As with other 2D Move-on-Fault algorithms, Elliptical Fault Flow predicts fault-related deformation for a given fault shape and offset using mathematical relationships derived from empirical field data (Watterson 1986; Barnett et al. 1987; Walsh & Watterson 1988; Gibson et al. 1989). In Move, the interface for the Elliptical Fault Flow algorithm has been optimised to allow the validity of interpretations to be quickly assessed, and to ensure that faults with non-uniform fault displacement profiles and gradients can be restored as easily as possible.
For more information on Elliptical Fault Flow, see the Move monthly feature available in the Move Knowledge Base.
Scroll for more
Fault Analysis has been expanded to include Uncertainty Modelling for 2018. The tool allows users to run a Monte Carlo simulation that models deviations in fault cut-off position and Vshale log values. Using these simulations, the impact of data resolution can be investigated and the certainty of fault juxtaposition and seal proxies to be quantified. A strike projection of the modelled fault can be visualized and colour mapped for the mean, mode or percentile (e.g. P10, P50, P90) result.
Uncertainty Modelling quantifies the likelihood of a fault acting as a conduit or barrier to across fault fluid flow. This can add confidence to prospect generation and trap evaluation and reduce financial risk.
Additional developments to Fault Analysis in 2018 allow:
Scroll for more
For 2018, Monte Carlo Stress Inversion has been added to the Fault Response Modelling module. This new technique introduces iterative stress inversion methods based on Monte Carlo simulations and direct inversion method to invert stress fields from focal mechanisms (Angelier 1990). Rather than using the grid search method, various fault plane realisations through Monte Carlo simulations will be directly inverted and the best fitting stress tensor is identified by investigating the resulting stress orientation pattern from many simulations. To gain further confidence several confidence estimators are cross plotted to approximate differential stresses.
The new functionality aims to reduce the effects of the two major challenges, the fault/auxiliary issue and the heterogeneity of the underlying dataset. The stress inversion methodology shows how statistical simulations can contribute to resolve these issues. In combination with estimator cross plots, this technique allows the user to quickly verify heterogeneity and helps to separate fault populations from each other. Furthermore, the statistical approach minimises the fault/auxiliary plane uncertainty inherent to earthquake focal mechanisms, resulting in stress orientation patterns and shape ratio variations as shown in the figure below.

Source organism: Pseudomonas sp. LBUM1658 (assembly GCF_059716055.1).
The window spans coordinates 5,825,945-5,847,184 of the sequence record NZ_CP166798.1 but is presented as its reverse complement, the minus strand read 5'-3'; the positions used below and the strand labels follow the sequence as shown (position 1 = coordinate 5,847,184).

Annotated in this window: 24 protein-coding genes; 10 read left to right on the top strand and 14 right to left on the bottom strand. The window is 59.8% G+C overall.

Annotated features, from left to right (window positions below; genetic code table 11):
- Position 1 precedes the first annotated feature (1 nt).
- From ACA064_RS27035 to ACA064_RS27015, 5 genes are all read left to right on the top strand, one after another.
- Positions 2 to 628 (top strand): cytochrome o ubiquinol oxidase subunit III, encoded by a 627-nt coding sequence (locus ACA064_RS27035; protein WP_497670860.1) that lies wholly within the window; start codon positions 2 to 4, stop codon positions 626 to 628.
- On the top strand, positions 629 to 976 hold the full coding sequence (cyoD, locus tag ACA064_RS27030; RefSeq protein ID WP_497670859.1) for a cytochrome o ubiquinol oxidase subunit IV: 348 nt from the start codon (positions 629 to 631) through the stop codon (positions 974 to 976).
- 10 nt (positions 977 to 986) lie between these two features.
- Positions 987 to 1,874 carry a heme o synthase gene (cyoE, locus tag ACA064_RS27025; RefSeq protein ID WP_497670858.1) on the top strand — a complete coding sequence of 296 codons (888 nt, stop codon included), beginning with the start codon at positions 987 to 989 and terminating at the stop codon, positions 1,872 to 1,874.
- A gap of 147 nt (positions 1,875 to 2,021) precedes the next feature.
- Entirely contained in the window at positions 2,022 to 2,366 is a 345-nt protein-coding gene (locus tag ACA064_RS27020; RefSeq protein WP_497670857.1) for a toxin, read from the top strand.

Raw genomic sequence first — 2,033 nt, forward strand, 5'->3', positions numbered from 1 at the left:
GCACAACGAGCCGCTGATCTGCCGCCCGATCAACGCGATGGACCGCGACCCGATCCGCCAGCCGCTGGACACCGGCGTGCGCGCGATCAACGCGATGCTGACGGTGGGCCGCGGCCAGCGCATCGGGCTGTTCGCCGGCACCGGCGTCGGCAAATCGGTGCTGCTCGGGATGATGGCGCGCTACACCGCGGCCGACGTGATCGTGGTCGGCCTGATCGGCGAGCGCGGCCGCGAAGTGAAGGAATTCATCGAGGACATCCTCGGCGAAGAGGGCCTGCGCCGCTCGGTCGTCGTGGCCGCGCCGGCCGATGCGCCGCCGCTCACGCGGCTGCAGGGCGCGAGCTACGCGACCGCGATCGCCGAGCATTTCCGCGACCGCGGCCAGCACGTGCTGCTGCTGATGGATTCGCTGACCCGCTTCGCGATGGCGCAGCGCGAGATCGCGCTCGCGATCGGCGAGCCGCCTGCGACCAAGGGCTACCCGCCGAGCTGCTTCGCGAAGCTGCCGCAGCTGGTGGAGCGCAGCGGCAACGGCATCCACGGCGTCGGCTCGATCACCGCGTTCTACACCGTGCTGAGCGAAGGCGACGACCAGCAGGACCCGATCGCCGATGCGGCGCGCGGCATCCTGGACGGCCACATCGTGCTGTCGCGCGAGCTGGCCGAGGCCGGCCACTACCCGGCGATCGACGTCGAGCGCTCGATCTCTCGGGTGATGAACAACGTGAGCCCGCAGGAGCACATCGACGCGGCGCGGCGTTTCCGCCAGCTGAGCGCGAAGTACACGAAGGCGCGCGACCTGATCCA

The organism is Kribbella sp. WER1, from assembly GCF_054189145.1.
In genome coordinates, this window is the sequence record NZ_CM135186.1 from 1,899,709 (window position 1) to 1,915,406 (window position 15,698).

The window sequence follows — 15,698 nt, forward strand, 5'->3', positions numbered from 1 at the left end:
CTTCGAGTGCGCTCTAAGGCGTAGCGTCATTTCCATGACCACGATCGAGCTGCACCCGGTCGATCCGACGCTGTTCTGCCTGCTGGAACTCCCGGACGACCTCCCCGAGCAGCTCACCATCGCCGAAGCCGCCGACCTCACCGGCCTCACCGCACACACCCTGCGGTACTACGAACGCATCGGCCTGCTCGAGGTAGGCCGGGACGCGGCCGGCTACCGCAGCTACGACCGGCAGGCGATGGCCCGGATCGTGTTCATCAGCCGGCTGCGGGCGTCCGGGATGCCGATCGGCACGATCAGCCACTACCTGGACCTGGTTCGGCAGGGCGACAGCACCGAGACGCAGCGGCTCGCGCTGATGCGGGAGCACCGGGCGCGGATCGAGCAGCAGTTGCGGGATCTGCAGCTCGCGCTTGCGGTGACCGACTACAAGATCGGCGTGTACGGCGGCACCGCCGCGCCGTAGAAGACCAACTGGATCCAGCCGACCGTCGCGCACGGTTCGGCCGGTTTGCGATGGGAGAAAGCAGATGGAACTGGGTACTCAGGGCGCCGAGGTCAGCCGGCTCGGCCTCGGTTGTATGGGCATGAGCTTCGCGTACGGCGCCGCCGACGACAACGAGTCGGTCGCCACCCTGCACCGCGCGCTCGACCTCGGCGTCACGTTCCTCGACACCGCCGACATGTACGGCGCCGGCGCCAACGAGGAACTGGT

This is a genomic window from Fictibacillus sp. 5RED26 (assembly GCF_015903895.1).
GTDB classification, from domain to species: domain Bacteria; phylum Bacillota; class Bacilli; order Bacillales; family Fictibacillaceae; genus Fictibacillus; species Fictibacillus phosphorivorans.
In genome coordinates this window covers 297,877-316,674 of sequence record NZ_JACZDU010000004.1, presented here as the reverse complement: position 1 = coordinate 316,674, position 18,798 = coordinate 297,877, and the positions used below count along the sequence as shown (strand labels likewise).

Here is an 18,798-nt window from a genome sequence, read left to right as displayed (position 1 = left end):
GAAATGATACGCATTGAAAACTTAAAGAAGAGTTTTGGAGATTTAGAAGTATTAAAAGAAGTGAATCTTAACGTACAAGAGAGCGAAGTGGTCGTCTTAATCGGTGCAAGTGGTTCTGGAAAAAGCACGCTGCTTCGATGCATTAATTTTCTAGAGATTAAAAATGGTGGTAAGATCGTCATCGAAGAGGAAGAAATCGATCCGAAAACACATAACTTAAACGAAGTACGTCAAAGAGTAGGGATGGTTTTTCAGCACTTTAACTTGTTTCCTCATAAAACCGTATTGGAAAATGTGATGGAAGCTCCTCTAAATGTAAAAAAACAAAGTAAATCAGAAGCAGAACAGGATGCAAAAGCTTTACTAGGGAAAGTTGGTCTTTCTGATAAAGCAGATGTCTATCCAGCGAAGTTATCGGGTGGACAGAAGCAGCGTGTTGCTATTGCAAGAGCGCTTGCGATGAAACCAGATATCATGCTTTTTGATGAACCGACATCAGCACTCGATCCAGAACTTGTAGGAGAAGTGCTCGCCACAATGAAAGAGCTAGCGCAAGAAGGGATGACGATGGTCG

Scroll for more
Stress Analysis now offers the user several options to display focal mechanism data. Once the moment tensors have been decomposed with either the shear or tensile source model (this functionality was introduced in Move2017), the results can now be displayed with a beachball representation in the stereonet plot (for a single focal mechanism), or in Map Views and 3D Views. In addition to this, the tensile (T) and compressive (P) direction plots are now available in the stereonet plot within the tool. Where only fault planes and their corresponding rake directions are available, the tool can now perform all necessary orientation attributes to produce beachball displays.
Improvements have been made to the handling of data and the control of object and attribute visibility. A new context menu option has been added to the Sections Browser in the Model Browser to support the display of cross-sections. The Quick Editor for wells and fractures now includes options to control the display of marker data and the percentage of fractures displayed, respectively. Selection speeds have been improved when working with wells with many well logs.
To improve the handling of large files, two new options have been added to Preferences to control whether objects are visualized when a Move project is opened, or new data is imported into an existing Move document. This speeds up rendering times when working in a 3D View with a large number of objects.
New options have been added to the Quick Access tools to make it quicker to Close the document, Close All documents or Save the current document. There's also a new shortcut – Ctrl + D to duplicate a cross-section. (the Resample shortcut has been changed to Ctrl + R).
The support for Closed Lines and Polygons with internal holes has been enhanced to allow situations where a multi-line is converted to a polygon, if parts of a line form an internal boundary then this boundary is preserved in the polygon.